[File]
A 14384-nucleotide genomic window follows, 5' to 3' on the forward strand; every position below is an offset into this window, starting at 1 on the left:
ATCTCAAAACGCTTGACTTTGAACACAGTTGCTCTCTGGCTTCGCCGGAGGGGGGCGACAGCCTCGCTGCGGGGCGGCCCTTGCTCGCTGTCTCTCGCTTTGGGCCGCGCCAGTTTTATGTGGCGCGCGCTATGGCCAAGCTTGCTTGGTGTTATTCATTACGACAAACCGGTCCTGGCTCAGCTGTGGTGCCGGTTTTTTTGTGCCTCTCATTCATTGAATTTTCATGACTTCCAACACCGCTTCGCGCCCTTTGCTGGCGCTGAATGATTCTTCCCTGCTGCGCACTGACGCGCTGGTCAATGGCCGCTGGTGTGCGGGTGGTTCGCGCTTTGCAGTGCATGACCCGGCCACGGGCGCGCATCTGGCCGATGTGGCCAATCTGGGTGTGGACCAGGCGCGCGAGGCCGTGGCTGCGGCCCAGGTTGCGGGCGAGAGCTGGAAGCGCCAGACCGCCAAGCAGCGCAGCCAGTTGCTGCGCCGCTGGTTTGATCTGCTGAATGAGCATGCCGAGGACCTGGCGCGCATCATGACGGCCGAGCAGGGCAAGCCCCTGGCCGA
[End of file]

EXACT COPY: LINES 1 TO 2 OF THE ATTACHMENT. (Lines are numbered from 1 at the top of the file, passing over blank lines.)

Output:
A 14384-nucleotide genomic window follows, 5' to 3' on the forward strand; every position below is an offset into this window, starting at 1 on the left:
ATCTCAAAACGCTTGACTTTGAACACAGTTGCTCTCTGGCTTCGCCGGAGGGGGGCGACAGCCTCGCTGCGGGGCGGCCCTTGCTCGCTGTCTCTCGCTTTGGGCCGCGCCAGTTTTATGTGGCGCGCGCTATGGCCAAGCTTGCTTGGTGTTATTCATTACGACAAACCGGTCCTGGCTCAGCTGTGGTGCCGGTTTTTTTGTGCCTCTCATTCATTGAATTTTCATGACTTCCAACACCGCTTCGCGCCCTTTGCTGGCGCTGAATGATTCTTCCCTGCTGCGCACTGACGCGCTGGTCAATGGCCGCTGGTGTGCGGGTGGTTCGCGCTTTGCAGTGCATGACCCGGCCACGGGCGCGCATCTGGCCGATGTGGCCAATCTGGGTGTGGACCAGGCGCGCGAGGCCGTGGCTGCGGCCCAGGTTGCGGGCGAGAGCTGGAAGCGCCAGACCGCCAAGCAGCGCAGCCAGTTGCTGCGCCGCTGGTTTGATCTGCTGAATGAGCATGCCGAGGACCTGGCGCGCATCATGACGGCCGAGCAGGGCAAGCCCCTGGCCGA